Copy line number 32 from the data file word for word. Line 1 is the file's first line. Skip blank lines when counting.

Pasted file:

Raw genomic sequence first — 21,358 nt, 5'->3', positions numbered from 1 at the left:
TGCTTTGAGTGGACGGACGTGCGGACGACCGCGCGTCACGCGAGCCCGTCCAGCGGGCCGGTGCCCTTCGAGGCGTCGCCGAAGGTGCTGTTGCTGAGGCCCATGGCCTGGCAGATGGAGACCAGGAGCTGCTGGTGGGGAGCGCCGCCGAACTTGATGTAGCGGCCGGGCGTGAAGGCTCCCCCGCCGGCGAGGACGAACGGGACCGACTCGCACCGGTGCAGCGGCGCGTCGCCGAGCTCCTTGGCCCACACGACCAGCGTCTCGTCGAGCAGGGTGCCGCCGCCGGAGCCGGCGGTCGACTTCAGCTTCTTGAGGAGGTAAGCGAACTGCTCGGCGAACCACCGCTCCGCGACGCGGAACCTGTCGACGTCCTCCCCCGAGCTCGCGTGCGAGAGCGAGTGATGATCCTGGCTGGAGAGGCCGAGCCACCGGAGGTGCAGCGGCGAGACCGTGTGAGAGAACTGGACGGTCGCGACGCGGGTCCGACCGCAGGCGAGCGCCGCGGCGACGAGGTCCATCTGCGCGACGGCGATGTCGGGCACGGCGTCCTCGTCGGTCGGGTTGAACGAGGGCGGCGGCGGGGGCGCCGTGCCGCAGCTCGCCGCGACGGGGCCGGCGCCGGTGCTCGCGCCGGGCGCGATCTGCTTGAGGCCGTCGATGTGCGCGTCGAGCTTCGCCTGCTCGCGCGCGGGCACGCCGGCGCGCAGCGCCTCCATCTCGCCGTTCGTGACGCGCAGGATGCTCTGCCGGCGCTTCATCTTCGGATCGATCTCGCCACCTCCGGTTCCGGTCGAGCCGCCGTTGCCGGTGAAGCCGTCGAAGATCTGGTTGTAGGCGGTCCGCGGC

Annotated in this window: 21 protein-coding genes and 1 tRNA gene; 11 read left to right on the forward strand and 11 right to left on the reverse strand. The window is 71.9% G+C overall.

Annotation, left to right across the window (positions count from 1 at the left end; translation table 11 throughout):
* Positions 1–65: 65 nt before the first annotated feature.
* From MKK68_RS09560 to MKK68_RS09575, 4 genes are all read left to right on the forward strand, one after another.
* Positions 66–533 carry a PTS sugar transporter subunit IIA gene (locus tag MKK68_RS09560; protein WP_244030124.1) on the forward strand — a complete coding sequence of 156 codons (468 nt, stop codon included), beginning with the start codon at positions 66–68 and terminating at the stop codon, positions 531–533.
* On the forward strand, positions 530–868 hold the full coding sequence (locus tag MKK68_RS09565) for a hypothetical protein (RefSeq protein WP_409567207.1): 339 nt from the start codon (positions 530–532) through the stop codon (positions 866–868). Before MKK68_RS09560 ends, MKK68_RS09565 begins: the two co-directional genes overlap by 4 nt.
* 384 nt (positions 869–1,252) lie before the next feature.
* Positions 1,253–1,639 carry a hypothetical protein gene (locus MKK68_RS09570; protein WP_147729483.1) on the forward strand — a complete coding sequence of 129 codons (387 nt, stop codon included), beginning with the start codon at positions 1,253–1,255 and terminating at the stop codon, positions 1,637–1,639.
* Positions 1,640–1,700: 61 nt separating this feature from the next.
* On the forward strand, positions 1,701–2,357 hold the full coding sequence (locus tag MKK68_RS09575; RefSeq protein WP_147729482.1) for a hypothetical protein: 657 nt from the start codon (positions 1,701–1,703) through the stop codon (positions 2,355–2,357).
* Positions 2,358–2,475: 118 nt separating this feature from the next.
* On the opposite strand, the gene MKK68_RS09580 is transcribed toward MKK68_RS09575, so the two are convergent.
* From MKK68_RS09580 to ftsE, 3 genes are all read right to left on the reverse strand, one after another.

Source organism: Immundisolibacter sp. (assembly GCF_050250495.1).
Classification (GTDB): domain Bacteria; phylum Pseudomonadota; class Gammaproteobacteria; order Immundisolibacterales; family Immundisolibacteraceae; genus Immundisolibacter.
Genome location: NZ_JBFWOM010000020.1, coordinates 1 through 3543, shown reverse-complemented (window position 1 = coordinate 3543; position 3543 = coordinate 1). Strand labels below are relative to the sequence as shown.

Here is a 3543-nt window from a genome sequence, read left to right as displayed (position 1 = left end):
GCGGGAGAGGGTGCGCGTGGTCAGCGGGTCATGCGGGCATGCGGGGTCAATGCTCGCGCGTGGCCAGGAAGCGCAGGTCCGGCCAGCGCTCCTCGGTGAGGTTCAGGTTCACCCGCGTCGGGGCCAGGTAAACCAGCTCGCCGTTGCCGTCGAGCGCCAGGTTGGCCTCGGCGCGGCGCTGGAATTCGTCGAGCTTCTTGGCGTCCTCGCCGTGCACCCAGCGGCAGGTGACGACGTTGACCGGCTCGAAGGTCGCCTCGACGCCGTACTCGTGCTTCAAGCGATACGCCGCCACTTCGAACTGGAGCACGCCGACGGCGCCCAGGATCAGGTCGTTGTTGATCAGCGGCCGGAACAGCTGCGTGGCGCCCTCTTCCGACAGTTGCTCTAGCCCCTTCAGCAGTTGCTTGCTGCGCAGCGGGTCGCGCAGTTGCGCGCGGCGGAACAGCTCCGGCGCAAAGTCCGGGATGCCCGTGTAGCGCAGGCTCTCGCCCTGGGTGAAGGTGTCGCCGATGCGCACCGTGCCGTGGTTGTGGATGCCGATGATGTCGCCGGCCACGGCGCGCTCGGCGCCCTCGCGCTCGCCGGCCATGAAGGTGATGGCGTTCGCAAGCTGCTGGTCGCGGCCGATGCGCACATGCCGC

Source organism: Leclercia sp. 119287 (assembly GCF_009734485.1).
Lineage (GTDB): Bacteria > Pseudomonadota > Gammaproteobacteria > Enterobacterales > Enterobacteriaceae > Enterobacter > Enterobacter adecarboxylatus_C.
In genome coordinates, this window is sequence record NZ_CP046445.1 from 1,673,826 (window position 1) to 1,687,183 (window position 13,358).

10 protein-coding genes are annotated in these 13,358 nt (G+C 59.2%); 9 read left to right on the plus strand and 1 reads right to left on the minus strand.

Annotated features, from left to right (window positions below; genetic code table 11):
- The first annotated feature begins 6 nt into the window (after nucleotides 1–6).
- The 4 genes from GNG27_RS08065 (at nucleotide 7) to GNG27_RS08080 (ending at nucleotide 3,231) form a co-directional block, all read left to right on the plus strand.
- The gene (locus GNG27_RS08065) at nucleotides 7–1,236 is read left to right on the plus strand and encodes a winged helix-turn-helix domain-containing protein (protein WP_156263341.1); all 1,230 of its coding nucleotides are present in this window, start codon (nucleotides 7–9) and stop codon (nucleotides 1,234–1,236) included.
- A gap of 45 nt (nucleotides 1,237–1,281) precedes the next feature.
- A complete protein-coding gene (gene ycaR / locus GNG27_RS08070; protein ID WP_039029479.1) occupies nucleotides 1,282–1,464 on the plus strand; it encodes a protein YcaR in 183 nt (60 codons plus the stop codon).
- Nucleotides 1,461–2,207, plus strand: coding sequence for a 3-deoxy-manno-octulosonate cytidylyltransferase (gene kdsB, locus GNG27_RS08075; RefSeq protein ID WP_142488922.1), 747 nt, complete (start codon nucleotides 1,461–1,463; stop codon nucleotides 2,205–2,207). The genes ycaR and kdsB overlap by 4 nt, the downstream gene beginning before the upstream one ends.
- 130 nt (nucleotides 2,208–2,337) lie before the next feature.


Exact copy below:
- 130 nt (nucleotides 2,208–2,337) lie before the next feature.